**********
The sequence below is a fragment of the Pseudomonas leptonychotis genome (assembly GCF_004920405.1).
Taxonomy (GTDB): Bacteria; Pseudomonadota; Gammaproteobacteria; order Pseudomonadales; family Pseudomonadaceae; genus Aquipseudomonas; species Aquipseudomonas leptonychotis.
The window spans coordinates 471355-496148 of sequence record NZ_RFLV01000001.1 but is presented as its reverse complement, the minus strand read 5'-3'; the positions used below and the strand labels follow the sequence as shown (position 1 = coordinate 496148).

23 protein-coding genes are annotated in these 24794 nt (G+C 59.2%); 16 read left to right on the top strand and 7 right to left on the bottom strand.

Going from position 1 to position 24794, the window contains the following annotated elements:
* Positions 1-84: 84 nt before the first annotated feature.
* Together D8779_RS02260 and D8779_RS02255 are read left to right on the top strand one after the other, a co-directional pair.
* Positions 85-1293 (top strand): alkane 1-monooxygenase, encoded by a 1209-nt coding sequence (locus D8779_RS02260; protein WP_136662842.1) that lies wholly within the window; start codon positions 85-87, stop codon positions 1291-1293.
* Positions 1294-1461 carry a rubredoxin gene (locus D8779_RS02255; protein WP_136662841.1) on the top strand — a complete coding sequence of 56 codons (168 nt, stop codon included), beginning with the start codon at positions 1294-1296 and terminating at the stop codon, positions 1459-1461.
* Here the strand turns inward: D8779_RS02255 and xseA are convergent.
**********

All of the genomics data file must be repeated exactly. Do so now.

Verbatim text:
The sequence below is a fragment of the Pseudomonas leptonychotis genome (assembly GCF_004920405.1).
Taxonomy (GTDB): Bacteria; Pseudomonadota; Gammaproteobacteria; order Pseudomonadales; family Pseudomonadaceae; genus Aquipseudomonas; species Aquipseudomonas leptonychotis.
The window spans coordinates 471355-496148 of sequence record NZ_RFLV01000001.1 but is presented as its reverse complement, the minus strand read 5'-3'; the positions used below and the strand labels follow the sequence as shown (position 1 = coordinate 496148).

23 protein-coding genes are annotated in these 24794 nt (G+C 59.2%); 16 read left to right on the top strand and 7 right to left on the bottom strand.

Going from position 1 to position 24794, the window contains the following annotated elements:
* Positions 1-84: 84 nt before the first annotated feature.
* Together D8779_RS02260 and D8779_RS02255 are read left to right on the top strand one after the other, a co-directional pair.
* Positions 85-1293 (top strand): alkane 1-monooxygenase, encoded by a 1209-nt coding sequence (locus D8779_RS02260; protein WP_136662842.1) that lies wholly within the window; start codon positions 85-87, stop codon positions 1291-1293.
* Positions 1294-1461 carry a rubredoxin gene (locus D8779_RS02255; protein WP_136662841.1) on the top strand — a complete coding sequence of 56 codons (168 nt, stop codon included), beginning with the start codon at positions 1294-1296 and terminating at the stop codon, positions 1459-1461.
* Here the strand turns inward: D8779_RS02255 and xseA are convergent.